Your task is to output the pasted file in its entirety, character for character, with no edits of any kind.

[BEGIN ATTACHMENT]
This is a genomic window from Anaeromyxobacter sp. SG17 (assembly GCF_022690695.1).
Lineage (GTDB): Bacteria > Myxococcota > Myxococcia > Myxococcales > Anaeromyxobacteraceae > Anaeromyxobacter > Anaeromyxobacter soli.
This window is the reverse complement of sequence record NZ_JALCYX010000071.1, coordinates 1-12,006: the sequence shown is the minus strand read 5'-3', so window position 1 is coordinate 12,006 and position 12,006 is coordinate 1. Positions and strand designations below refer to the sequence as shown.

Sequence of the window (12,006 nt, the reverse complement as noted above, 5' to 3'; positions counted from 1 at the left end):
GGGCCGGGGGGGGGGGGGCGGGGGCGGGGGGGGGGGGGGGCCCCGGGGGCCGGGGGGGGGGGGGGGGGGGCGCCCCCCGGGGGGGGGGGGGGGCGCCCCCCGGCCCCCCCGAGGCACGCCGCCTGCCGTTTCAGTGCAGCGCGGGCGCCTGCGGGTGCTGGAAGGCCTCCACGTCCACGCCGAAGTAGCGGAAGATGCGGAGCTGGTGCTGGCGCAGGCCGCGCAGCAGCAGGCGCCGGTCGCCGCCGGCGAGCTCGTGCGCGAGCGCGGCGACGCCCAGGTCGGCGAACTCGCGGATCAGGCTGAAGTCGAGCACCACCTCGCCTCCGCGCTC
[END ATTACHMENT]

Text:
This is a genomic window from Anaeromyxobacter sp. SG17 (assembly GCF_022690695.1).
Lineage (GTDB): Bacteria > Myxococcota > Myxococcia > Myxococcales > Anaeromyxobacteraceae > Anaeromyxobacter > Anaeromyxobacter soli.
This window is the reverse complement of sequence record NZ_JALCYX010000071.1, coordinates 1-12,006: the sequence shown is the minus strand read 5'-3', so window position 1 is coordinate 12,006 and position 12,006 is coordinate 1. Positions and strand designations below refer to the sequence as shown.

Sequence of the window (12,006 nt, the reverse complement as noted above, 5' to 3'; positions counted from 1 at the left end):
GGGCCGGGGGGGGGGGGGCGGGGGCGGGGGGGGGGGGGGGCCCCGGGGGCCGGGGGGGGGGGGGGGGGGGCGCCCCCCGGGGGGGGGGGGGGGCGCCCCCCGGCCCCCCCGAGGCACGCCGCCTGCCGTTTCAGTGCAGCGCGGGCGCCTGCGGGTGCTGGAAGGCCTCCACGTCCACGCCGAAGTAGCGGAAGATGCGGAGCTGGTGCTGGCGCAGGCCGCGCAGCAGCAGGCGCCGGTCGCCGCCGGCGAGCTCGTGCGCGAGCGCGGCGACGCCCAGGTCGGCGAACTCGCGGATCAGGCTGAAGTCGAGCACCACCTCGCCTCCGCGCTC